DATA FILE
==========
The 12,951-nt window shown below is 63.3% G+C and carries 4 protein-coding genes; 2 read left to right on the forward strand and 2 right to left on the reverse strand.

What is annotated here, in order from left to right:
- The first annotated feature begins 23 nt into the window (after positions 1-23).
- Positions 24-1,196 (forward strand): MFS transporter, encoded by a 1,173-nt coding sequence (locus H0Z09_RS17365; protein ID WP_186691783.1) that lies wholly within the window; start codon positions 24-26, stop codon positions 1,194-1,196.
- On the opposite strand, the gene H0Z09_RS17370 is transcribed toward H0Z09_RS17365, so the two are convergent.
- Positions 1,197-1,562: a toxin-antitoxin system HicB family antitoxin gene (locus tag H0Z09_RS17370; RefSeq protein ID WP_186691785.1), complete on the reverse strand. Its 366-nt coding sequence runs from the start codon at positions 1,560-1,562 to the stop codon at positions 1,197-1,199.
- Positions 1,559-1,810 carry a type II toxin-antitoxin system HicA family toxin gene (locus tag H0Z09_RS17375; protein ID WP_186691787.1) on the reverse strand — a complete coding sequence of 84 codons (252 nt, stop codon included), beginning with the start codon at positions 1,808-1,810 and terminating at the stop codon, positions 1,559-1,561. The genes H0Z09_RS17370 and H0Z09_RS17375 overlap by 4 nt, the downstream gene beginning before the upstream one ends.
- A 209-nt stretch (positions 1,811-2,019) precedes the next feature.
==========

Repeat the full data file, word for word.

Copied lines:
The 12,951-nt window shown below is 63.3% G+C and carries 4 protein-coding genes; 2 read left to right on the forward strand and 2 right to left on the reverse strand.

What is annotated here, in order from left to right:
- The first annotated feature begins 23 nt into the window (after positions 1-23).
- Positions 24-1,196 (forward strand): MFS transporter, encoded by a 1,173-nt coding sequence (locus H0Z09_RS17365; protein ID WP_186691783.1) that lies wholly within the window; start codon positions 24-26, stop codon positions 1,194-1,196.
- On the opposite strand, the gene H0Z09_RS17370 is transcribed toward H0Z09_RS17365, so the two are convergent.
- Positions 1,197-1,562: a toxin-antitoxin system HicB family antitoxin gene (locus tag H0Z09_RS17370; RefSeq protein ID WP_186691785.1), complete on the reverse strand. Its 366-nt coding sequence runs from the start codon at positions 1,560-1,562 to the stop codon at positions 1,197-1,199.
- Positions 1,559-1,810 carry a type II toxin-antitoxin system HicA family toxin gene (locus tag H0Z09_RS17375; protein ID WP_186691787.1) on the reverse strand — a complete coding sequence of 84 codons (252 nt, stop codon included), beginning with the start codon at positions 1,808-1,810 and terminating at the stop codon, positions 1,559-1,561. The genes H0Z09_RS17370 and H0Z09_RS17375 overlap by 4 nt, the downstream gene beginning before the upstream one ends.
- A 209-nt stretch (positions 1,811-2,019) precedes the next feature.